Briccola wood floor lamp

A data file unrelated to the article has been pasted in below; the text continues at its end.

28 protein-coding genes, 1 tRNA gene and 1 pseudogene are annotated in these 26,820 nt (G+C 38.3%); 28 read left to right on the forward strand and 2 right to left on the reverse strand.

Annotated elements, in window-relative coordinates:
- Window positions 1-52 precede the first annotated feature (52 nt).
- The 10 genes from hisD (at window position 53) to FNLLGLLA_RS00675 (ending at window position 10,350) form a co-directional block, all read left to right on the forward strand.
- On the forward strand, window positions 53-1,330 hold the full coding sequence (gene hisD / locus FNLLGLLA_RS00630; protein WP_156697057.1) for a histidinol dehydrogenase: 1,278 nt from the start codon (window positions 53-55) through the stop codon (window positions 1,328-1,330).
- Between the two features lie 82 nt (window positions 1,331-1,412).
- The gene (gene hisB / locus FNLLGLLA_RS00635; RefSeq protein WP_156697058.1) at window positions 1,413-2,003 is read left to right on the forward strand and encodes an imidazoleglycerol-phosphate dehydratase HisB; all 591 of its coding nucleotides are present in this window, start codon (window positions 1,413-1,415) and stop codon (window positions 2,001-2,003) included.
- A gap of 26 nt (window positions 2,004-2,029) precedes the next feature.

As usual I was struck by the genial initiative of the Riva brothers. I reject on principle the concept of the 'throwaway”, so I warm to the idea of working salvaged materials, above all at this particular moment in history. Then there is also my love for Venice, a city that has always fascinated me, an extraordinary marriage of land, sea and architectural magnificence. I still have memories of myself as a child hugging the briccole trying to shake them when the boat docked and years later of the approaching gondola carrying on it my future wife on the day of our wedding. So this design object is born out of my emotional relationship, indeed, my affective relationship, with the city of Venice. It draws inspiration from some of the elements that characterise this extraordinary complex: wood, water and the sparkle of gold fixed in glass. The briccola is the column supporting the lampshade, a briccola cut in two, vertically. This sharp, determined cut is visible by the non alignment of the two halves. One of the internal surfaces is treated with gold-leaf, the other is burned till the flame creates an irregular black patina. The cut pieces enfold glass blocks, shards of Murano, applied along a tubular rod welded to a worked iron base. The column supports a unit of four light bulbs and a support formed of two flat iron rings to which is attached a metal screen that functions as a shade.